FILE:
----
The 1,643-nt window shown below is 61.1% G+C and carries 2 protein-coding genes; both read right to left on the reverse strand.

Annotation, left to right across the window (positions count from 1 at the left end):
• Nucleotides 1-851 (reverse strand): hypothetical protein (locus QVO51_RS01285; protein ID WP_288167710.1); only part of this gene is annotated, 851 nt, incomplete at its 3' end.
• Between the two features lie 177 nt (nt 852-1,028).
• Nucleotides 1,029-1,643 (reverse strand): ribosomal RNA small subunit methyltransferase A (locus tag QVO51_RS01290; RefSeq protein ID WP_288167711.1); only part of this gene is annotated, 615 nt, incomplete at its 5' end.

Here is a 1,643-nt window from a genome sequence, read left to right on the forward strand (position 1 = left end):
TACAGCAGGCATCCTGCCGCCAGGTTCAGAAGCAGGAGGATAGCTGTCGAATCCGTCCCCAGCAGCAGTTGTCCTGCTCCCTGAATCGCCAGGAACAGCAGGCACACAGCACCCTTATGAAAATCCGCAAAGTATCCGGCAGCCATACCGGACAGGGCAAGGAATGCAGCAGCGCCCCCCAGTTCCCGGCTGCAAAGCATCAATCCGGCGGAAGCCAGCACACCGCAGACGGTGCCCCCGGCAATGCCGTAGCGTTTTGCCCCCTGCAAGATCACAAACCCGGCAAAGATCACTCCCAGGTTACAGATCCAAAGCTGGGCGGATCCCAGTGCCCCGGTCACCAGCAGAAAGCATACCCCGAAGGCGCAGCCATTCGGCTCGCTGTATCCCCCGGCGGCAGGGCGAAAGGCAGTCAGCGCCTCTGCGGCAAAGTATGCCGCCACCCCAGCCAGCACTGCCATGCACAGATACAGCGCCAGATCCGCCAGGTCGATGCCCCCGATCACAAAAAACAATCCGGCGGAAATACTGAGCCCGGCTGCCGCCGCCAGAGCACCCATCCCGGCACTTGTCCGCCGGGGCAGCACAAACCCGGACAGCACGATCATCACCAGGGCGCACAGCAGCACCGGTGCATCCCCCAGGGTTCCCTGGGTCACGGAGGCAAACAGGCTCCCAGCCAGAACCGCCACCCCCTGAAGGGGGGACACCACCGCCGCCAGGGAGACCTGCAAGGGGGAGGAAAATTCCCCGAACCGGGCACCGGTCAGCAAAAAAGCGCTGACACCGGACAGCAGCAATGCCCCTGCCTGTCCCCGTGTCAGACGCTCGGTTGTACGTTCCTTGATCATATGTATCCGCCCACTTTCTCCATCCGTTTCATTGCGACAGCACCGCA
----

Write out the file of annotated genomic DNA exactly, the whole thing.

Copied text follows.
The 1,643-nt window shown below is 61.1% G+C and carries 2 protein-coding genes; both read right to left on the reverse strand.

Annotation, left to right across the window (positions count from 1 at the left end):
• Nucleotides 1-851 (reverse strand): hypothetical protein (locus QVO51_RS01285; protein ID WP_288167710.1); only part of this gene is annotated, 851 nt, incomplete at its 3' end.
• Between the two features lie 177 nt (nt 852-1,028).
• Nucleotides 1,029-1,643 (reverse strand): ribosomal RNA small subunit methyltransferase A (locus tag QVO51_RS01290; RefSeq protein ID WP_288167711.1); only part of this gene is annotated, 615 nt, incomplete at its 5' end.

Here is a 1,643-nt window from a genome sequence, read left to right on the forward strand (position 1 = left end):
TACAGCAGGCATCCTGCCGCCAGGTTCAGAAGCAGGAGGATAGCTGTCGAATCCGTCCCCAGCAGCAGTTGTCCTGCTCCCTGAATCGCCAGGAACAGCAGGCACACAGCACCCTTATGAAAATCCGCAAAGTATCCGGCAGCCATACCGGACAGGGCAAGGAATGCAGCAGCGCCCCCCAGTTCCCGGCTGCAAAGCATCAATCCGGCGGAAGCCAGCACACCGCAGACGGTGCCCCCGGCAATGCCGTAGCGTTTTGCCCCCTGCAAGATCACAAACCCGGCAAAGATCACTCCCAGGTTACAGATCCAAAGCTGGGCGGATCCCAGTGCCCCGGTCACCAGCAGAAAGCATACCCCGAAGGCGCAGCCATTCGGCTCGCTGTATCCCCCGGCGGCAGGGCGAAAGGCAGTCAGCGCCTCTGCGGCAAAGTATGCCGCCACCCCAGCCAGCACTGCCATGCACAGATACAGCGCCAGATCCGCCAGGTCGATGCCCCCGATCACAAAAAACAATCCGGCGGAAATACTGAGCCCGGCTGCCGCCGCCAGAGCACCCATCCCGGCACTTGTCCGCCGGGGCAGCACAAACCCGGACAGCACGATCATCACCAGGGCGCACAGCAGCACCGGTGCATCCCCCAGGGTTCCCTGGGTCACGGAGGCAAACAGGCTCCCAGCCAGAACCGCCACCCCCTGAAGGGGGGACACCACCGCCGCCAGGGAGACCTGCAAGGGGGAGGAAAATTCCCCGAACCGGGCACCGGTCAGCAAAAAAGCGCTGACACCGGACAGCAGCAATGCCCCTGCCTGTCCCCGTGTCAGACGCTCGGTTGTACGTTCCTTGATCATATGTATCCGCCCACTTTCTCCATCCGTTTCATTGCGACAGCACCGCA